Daniel Jones, editor of the New York Times’ “Modern Love” column, has read more than 80,000 essays on love over the past 14 years. His conclusion? There are two types of people: those who give up on love after heartbreak and those who keep their hearts open. He discussed the subject, as part of a new Intelligence Squared U.S. debate called “Dating Apps Have Killed Romance.”
The big question that unified everyone who submitted essays, he said is “How happy do I have a right to be?”
“Everyone is trying to determine if this person is right for me. What is happiness? Is this person enough for me? That is what people want to know.”
But back to the debate question “Have dating apps killed romance? Four other people weighed in on the topic, including Dr. Helen Fisher, a biological anthropologist who is “for” dating apps, and an adviser to Match.com. She said that “Apps can’t change brain chemistry” and says that 30% of relationships start online. “Apps will not kill the brain chemistry for romance,” she added.
Tom Jacques is V.P. of engineering at OK Cupid. He is also “for” apps and said that you can meet people on a dating app that you wouldn’t meet otherwise. “Apps expand your options,” he said, and thinks its a numbers game.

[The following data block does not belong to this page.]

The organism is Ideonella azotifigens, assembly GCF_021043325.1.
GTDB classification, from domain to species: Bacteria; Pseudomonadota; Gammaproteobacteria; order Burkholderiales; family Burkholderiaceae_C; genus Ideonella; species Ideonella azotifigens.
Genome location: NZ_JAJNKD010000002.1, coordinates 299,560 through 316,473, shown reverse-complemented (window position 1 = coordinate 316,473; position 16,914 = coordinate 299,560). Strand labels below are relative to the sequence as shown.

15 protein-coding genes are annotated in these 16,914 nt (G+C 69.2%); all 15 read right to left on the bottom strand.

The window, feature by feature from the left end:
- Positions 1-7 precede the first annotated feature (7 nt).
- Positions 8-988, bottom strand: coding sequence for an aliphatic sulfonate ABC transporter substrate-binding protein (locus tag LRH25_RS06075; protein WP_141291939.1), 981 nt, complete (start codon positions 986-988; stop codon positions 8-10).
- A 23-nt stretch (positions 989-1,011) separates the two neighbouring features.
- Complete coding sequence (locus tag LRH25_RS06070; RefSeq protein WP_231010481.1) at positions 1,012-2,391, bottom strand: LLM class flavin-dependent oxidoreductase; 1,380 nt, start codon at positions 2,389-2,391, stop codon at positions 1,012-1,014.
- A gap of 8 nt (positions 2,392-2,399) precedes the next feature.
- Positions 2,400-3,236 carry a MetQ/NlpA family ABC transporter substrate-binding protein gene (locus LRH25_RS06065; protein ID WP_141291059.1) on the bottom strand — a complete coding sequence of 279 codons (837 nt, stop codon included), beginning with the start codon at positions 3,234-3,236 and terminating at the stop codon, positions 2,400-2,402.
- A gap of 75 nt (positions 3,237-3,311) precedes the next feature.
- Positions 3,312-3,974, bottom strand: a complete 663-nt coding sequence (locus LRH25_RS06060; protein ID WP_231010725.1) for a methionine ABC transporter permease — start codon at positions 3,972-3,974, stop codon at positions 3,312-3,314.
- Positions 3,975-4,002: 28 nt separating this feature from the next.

Arguing “against” dating apps, and feeling that they kill romance, was NYU professor of sociology Eric Klineberg, who studies mating rituals and thinks that people who use dating apps are always “looking for something better out there.” He is skeptical of the “true romance” that people think they are having, especially when they haven’t even met each other yet. “Romance is impossible without face to face contact,” he said.
Also arguing that “dating apps destroy romance” was Manoush Zomorodi, a journalist and Note To Self podcast host, who brought up the idea that women have to deal with insults, (along with chauvinism, misogyny, and really bad male behavior) before they even “get” to the romance part. Because men act so spoiled and act even jerkier when they’re not courting someone in person, her argument was that “Apps are killing romance.” Even Jacques admitted that “People fall deeply for the fake person online.”
Yet a quick glance of The New York Times wedding announcement section will tell you that at least a third of the happy couples met on a dating app; and admitted it.
Jones concluded with “I adore people who have opened themselves up to love after they have been crushed,” he said. “Bitterness vs. openness. If you can be on that right side, you can have a chance for happiness.”
And the big debate continues…watch the full debate here.